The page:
Working this information backward, what keeps the soap pliable is water.


  • Cold process soap is made with water,
  • Saponification takes 12-36 hours for the lye to be come inactive, touching soap after full saponification is perfectly safe,
  • Curing i.e. water evaporation takes approximately 6 weeks.
  • Maintaining water in cold process by wrapping in plastic, avoiding air exposure, maintains pliable soap and therefore “SOAP DOUGH”.
  • Even with these efforts to eliminate water evaporation, the outside of the soap dough can begin to harden. This crystalline structure can be soften and broken to produce a smooth moldable soap dough with the effort of your hands.
  • Sorcery Soap Dough is an ideal recipe I have cultivated that produces a smooth, pliable and moldable dough. 
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Sorcery Soap Dough Molding Soaps

Sorcery Soap Dough Molding Soap

There is much to learn from soap, every day, every batch and every new project.

The consistency of soap dough is important.

When I make soap to mold with fragrance oils, I can see how the fragrance oil reacts to my recipe. Some times it appears more transparent, stickier or has an odd consistency.

Some soap is ultra smooth, and those, generally, do not have fragrance in them. Do not misunderstand, this is not desire to discount fragrance oils. Of all people, I’m not that woman. I love fragrance oils.

Buy Sorcery Soap Dough

Sorcery Soap Apron and Soap Dough

To be clear, I am saying that I can see more deeply how the fragrance oils behave when squishing, mashing, and squeezing soap through my fingers, inasmuch as a baker can feel her bread dough. Some molding soaps have more resiliency or can be stretched and pulled, just like dough, where as others, it is simply too sticky to preform in the same way.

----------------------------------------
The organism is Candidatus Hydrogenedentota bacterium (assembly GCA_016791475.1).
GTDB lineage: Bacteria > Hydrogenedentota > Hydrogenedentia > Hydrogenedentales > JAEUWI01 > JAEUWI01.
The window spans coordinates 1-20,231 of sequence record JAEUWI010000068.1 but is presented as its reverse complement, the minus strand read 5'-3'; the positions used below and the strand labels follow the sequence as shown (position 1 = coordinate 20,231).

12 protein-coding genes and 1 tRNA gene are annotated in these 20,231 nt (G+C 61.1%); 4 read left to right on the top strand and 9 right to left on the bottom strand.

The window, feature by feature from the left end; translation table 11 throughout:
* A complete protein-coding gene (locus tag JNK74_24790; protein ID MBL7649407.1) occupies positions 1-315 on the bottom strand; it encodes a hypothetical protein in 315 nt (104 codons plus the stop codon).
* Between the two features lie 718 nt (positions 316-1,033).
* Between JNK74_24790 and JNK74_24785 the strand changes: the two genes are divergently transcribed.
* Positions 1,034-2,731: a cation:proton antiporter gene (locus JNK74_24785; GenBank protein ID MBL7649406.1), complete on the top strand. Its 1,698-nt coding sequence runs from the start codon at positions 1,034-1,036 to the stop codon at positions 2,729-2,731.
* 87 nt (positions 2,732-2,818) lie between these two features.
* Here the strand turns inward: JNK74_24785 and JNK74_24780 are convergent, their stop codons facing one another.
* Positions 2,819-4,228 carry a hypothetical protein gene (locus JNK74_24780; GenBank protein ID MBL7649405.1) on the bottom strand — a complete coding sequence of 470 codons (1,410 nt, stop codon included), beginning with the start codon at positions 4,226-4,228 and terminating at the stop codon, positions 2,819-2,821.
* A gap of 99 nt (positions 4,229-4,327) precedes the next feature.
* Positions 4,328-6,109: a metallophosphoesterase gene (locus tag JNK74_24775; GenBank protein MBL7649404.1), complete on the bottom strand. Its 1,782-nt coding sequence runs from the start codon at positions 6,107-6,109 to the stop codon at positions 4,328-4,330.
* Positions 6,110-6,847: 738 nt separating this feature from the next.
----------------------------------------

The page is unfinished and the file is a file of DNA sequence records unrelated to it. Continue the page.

I see more about each batch by examining the soap in this way, than I did by just making bars and using them.

What I’m looking for: 

I want to see a dough that is pliable, and doesn’t cause cracks. A soap dough that is wet enough to mush and mash, but not so much so that I have to use a lot of corn starch to avoid sticking. Too much corn starch can cause white spots of pocket corn starch.

See this video for more help:

Most of my molding soap no longer has scent added to it and each batch it better than the last.

If you have questions, please email me at

I’m more than happy to try and help!

See our Cultivated Silk, Custom Fondant Kits and Cookies Cutters at: Sorcery Products™

All our products ship within 12 hours (weekend not included) and arrive in days.